Phil is a gifted educator, driven by a clear desire to see others learn. Whilst working at PMRI, he was in the first cohort of students to complete the Masters of Pain Management programme from Sydney University (delivered by the PMRI). Fellow students in that first year remember Phil sitting with them in the lecture theatre, then moving to the lectern to deliver one of the key neurobiology lectures, before returning to his seat as one of the students! In 2003, Phil became Director of Education at PMRI, in addition to his clinical and research roles. He oversaw a complete re-structure of the now Online Masters programme, and under his care the programme more than doubled its intake of students in the 9 years until 2012, when he stepped down from the role. Also under Phil’s leadership, the Masters programme forged an academic collaboration with the Universities of Edinburgh, California and Santo Tomas (in the Philippines), enabling a truly International teaching programme to be offered. Phil continues to teach in the Masters programme and the associated short course in Pain Management, unsurprisingly in topics such as neuropathic pain and neurobiology.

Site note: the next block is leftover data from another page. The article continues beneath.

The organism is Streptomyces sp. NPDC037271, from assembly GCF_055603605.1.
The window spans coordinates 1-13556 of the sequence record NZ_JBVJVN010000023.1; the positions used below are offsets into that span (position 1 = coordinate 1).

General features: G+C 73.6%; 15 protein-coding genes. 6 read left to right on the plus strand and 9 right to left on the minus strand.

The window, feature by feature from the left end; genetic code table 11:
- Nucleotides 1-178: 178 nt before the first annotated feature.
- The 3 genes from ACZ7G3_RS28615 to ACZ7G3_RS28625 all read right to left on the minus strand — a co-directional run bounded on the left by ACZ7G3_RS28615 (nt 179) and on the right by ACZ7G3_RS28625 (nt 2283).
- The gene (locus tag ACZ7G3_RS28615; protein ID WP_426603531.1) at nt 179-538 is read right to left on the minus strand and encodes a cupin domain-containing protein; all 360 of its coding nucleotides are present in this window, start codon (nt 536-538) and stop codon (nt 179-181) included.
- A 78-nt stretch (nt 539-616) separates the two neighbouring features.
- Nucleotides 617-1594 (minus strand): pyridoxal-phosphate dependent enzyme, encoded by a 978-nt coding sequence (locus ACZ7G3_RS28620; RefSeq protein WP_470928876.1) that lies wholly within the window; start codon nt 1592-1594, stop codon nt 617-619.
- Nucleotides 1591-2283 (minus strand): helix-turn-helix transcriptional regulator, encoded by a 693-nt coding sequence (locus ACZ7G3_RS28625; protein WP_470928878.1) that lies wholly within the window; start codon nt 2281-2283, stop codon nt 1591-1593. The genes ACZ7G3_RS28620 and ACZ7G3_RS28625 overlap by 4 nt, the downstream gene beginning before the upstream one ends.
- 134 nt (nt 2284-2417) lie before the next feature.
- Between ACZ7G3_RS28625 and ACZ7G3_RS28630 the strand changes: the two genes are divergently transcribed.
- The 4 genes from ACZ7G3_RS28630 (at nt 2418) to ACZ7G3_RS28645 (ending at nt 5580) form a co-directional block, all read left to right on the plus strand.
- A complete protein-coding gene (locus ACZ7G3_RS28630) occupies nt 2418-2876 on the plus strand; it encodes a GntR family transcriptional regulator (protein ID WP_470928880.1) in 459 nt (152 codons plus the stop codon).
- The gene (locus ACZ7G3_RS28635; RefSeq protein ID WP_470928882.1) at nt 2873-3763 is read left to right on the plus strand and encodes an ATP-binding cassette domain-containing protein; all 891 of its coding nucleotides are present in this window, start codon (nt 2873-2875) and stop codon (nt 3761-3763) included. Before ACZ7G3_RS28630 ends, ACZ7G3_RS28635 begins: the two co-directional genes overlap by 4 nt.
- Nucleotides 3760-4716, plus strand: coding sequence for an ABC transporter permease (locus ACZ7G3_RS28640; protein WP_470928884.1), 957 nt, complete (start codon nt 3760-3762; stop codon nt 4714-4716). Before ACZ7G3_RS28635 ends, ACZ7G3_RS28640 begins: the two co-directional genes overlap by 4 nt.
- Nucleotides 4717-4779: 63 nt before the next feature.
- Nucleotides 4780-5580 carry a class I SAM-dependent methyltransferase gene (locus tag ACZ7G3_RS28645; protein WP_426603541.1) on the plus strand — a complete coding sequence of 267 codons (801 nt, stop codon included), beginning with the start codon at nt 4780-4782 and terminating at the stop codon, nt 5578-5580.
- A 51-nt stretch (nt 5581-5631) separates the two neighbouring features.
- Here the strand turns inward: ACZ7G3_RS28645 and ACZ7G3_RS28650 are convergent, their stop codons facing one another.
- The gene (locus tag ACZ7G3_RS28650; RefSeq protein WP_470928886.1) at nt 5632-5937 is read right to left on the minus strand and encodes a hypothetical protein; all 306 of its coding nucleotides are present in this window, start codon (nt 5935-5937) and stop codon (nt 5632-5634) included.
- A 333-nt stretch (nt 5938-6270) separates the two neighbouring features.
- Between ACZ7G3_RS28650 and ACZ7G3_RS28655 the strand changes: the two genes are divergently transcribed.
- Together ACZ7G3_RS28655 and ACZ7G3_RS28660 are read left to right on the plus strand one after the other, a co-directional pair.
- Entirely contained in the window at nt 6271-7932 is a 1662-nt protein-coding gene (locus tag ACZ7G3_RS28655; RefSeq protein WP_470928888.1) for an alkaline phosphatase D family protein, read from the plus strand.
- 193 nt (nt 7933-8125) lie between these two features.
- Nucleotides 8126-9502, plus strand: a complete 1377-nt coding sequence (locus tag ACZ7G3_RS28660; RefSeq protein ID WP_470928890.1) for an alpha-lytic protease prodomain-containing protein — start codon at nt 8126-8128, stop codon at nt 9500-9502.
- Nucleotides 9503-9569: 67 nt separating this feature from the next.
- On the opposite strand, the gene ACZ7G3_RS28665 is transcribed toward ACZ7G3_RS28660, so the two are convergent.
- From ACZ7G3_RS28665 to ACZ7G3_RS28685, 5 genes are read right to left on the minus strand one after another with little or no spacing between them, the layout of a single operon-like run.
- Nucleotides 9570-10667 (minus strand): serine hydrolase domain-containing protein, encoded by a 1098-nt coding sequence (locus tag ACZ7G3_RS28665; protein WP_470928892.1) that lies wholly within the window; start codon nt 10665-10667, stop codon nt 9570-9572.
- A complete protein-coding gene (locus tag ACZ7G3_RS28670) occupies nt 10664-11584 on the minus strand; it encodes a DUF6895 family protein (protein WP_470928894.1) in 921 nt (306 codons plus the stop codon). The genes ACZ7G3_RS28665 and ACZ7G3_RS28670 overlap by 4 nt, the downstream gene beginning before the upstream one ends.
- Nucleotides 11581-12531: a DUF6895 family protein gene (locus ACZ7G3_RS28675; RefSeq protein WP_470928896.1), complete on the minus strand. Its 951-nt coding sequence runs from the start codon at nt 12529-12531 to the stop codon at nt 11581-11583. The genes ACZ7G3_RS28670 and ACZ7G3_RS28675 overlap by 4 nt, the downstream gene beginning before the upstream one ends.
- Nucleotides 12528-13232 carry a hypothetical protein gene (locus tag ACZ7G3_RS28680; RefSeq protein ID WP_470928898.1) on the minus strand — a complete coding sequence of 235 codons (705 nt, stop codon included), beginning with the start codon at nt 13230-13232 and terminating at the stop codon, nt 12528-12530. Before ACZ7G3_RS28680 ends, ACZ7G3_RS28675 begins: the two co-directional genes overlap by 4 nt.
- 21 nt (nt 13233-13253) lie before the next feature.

Phil is a regular speaker at conferences both local and international. His list of invited lectures and workshops cover all six continents, and typical of his approach to inter-disciplinary pain management, Phil has spoken at conferences and symposia across the areas of Nursing, Allied Health and Psychology, as well as medicine. Phil has a particular gift in explaining difficult concepts in simple ways. This was no more evident than when Phil was given the most appropriate honour of delivering the Bonica lecture at the 33rd APS ASM in Canberra in 2013. Many APS members will remember that lecture entitled “Losing your Inhibitions: Pain is all about the Gain”. Phil has also been a frequent contributor to ASMs through topical workshops and concurrent sessions, and has attended almost every APS ASM since 1985. He identifies the diversity of both the professions and opinions, and the passion of the debates, as reasons for continuing to attend for so long.